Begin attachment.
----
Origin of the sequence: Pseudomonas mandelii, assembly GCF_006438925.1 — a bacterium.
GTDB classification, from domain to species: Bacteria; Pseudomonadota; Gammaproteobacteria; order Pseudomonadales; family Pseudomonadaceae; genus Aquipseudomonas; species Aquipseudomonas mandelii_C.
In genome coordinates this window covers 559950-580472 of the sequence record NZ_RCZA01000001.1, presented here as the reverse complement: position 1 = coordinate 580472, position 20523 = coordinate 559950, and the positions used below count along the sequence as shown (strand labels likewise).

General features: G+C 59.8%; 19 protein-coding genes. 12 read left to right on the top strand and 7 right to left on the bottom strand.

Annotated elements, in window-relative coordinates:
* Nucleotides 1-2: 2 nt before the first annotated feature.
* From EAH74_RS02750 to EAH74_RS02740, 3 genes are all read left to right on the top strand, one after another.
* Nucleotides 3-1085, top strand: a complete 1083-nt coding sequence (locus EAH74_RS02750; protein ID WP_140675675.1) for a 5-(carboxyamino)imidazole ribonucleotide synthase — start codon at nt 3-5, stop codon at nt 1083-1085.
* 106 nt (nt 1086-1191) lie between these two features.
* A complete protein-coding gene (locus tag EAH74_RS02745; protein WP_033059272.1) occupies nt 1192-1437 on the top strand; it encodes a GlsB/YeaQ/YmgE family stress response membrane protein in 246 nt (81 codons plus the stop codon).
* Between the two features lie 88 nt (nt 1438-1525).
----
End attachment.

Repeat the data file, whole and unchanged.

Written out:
Origin of the sequence: Pseudomonas mandelii, assembly GCF_006438925.1 — a bacterium.
GTDB classification, from domain to species: Bacteria; Pseudomonadota; Gammaproteobacteria; order Pseudomonadales; family Pseudomonadaceae; genus Aquipseudomonas; species Aquipseudomonas mandelii_C.
In genome coordinates this window covers 559950-580472 of the sequence record NZ_RCZA01000001.1, presented here as the reverse complement: position 1 = coordinate 580472, position 20523 = coordinate 559950, and the positions used below count along the sequence as shown (strand labels likewise).

General features: G+C 59.8%; 19 protein-coding genes. 12 read left to right on the top strand and 7 right to left on the bottom strand.

Annotated elements, in window-relative coordinates:
* Nucleotides 1-2: 2 nt before the first annotated feature.
* From EAH74_RS02750 to EAH74_RS02740, 3 genes are all read left to right on the top strand, one after another.
* Nucleotides 3-1085, top strand: a complete 1083-nt coding sequence (locus EAH74_RS02750; protein ID WP_140675675.1) for a 5-(carboxyamino)imidazole ribonucleotide synthase — start codon at nt 3-5, stop codon at nt 1083-1085.
* 106 nt (nt 1086-1191) lie between these two features.
* A complete protein-coding gene (locus tag EAH74_RS02745; protein WP_033059272.1) occupies nt 1192-1437 on the top strand; it encodes a GlsB/YeaQ/YmgE family stress response membrane protein in 246 nt (81 codons plus the stop codon).
* Between the two features lie 88 nt (nt 1438-1525).